Dr. Wagner recalls her foray into the field of hematology as being completely serendipitous. “I was interested in cell adhesion, having worked on fibronectin for my thesis,” she said, “and that interest was shared by investigators in the Hematology Unit at Strong Memorial Hospital in Rochester, New York.” There, she observed that vWF is stored in endothelial cells, and a few years later at Tufts University, she formed part of the team that discovered that the leukocyte adhesion receptor P-selectin is stored in the same granules and vWF and P-selectin are always released together. “It was clear to me then that thrombosis and inflammation occur together, and one cannot be without the other. I profited and will profit from that recognition for the rest of my career,” she stated. Along with the discovery of the role of vWF for platelet recruitment to an injured site and occlusive clot formation in arteries and veins, Dr. Wagner also found that in the granules, the conditions are optimal for vWF to form very large polymers that are extremely powerful in platelet clot formation. Her team used models to show that excessive release and local retention of VWF contribute to most thrombotic conditions.
Just as she credits her research team when discussing her accomplishments, Dr. Wagner recalled the mentors that inspired her throughout her career. Dr. Richard Hynes, her PhD thesis mentor at the Massachusetts Institute of Technology, taught her that science is highly competitive, which makes it fun, and to never be nervous when discussing her work. Dr. Victor Marder, her junior faculty mentor at the University of Rochester, introduced Dr. Wagner to hematology and taught her a valuable lesson through his own admirable actions. “He taught me that having family is an important pleasure and that it does not hinder work. He allowed that I keep my newborn son in my office and bring him to faculty meetings,” Dr. Wagner explained. Finally, Dr. Fred Rosen, her faculty mentor who recruited her to Harvard Medical School, advised Dr. Wagner to learn about medicine despite being a basic scientist as insights may come from diseases; “I listened,” she added.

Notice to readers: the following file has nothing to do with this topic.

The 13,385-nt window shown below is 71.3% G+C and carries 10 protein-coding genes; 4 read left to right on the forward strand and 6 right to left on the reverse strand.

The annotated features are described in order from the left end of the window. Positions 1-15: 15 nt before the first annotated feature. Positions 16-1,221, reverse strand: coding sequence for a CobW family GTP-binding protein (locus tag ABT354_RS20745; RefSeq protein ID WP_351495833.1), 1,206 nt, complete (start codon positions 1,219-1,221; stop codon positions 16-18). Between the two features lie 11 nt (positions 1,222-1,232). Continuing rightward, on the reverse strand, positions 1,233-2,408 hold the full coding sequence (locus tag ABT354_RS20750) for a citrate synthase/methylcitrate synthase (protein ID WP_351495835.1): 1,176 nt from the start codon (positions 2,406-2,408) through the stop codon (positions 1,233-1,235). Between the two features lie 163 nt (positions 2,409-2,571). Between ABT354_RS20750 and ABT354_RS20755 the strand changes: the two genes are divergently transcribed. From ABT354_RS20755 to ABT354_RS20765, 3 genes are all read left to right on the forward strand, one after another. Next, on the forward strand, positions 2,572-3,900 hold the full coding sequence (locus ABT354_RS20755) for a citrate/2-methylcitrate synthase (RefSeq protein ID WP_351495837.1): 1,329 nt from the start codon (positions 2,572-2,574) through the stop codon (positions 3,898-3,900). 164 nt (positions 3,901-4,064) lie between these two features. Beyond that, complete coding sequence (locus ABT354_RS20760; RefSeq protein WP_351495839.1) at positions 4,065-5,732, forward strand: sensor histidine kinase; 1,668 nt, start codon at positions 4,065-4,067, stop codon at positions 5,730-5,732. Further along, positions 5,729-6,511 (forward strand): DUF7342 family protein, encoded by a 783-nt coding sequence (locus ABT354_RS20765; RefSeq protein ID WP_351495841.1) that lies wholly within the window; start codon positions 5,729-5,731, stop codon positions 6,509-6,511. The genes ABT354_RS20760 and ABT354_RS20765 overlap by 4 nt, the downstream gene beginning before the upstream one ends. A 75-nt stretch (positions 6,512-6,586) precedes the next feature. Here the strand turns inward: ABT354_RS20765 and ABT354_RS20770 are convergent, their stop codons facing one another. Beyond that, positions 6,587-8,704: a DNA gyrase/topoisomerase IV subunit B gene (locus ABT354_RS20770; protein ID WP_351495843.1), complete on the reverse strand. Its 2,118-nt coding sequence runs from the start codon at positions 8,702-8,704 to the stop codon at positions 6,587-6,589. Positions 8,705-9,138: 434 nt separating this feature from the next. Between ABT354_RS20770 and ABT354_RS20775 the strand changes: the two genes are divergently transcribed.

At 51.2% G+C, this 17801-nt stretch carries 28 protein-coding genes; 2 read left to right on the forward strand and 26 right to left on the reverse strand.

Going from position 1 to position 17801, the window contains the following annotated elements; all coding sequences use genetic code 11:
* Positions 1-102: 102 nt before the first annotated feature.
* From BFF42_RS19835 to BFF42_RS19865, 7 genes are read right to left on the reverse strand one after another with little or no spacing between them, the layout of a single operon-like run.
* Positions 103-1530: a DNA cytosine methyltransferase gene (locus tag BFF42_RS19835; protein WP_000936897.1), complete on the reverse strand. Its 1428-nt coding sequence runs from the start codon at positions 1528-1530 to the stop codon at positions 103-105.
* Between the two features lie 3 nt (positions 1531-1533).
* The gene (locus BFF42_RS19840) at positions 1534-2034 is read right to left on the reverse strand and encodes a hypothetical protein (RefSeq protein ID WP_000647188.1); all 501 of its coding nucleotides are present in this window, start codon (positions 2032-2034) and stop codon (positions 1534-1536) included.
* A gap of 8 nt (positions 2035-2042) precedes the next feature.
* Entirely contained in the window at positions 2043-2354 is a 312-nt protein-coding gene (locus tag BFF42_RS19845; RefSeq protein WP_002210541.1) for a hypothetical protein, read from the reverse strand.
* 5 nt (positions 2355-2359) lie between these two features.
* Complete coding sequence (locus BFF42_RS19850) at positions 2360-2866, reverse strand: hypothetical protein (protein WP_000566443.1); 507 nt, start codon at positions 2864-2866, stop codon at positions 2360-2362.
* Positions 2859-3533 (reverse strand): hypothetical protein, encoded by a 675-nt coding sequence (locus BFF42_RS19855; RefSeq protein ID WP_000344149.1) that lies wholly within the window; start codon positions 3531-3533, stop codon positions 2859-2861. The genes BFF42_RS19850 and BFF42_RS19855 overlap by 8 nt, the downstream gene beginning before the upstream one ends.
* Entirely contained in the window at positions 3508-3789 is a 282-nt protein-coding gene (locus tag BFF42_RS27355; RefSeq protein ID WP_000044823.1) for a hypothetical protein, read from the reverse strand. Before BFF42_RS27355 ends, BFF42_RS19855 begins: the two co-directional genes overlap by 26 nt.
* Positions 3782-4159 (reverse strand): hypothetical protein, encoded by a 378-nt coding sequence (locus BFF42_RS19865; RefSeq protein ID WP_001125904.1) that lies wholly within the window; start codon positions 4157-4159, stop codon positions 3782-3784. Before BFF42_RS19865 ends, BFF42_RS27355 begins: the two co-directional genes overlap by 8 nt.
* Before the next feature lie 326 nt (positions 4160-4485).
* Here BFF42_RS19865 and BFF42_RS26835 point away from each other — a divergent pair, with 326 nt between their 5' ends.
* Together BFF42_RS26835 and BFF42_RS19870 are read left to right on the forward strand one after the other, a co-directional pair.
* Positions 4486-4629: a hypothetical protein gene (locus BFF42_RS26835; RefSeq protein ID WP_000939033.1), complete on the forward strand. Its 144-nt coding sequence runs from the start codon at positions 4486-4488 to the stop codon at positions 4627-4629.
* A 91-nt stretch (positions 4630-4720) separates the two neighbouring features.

Now, Dr. Wagner looks hopefully at the future of the field and is excited about the many discoveries sure to come. When asked what breakthroughs she’s most excited about, she commented, “The revelation to basic scientists and immunologists of the importance of innate immunity in many disease processes, including thrombosis.” She is also excited about inflammasome — a very large cytoplasmic signaling complex leading to the generation of a disease-relevant cytokine IL-1β, whose formation is essential in NET development. She also looks forward to discovering other functions of inflammasome, not only in neutrophils but in the vasculature in general. To those considering entering the field, she said, “Go for it! There are tons of interesting questions to be answered. Develop your own niche, and if you succeed, others will join you and make it even more interesting.”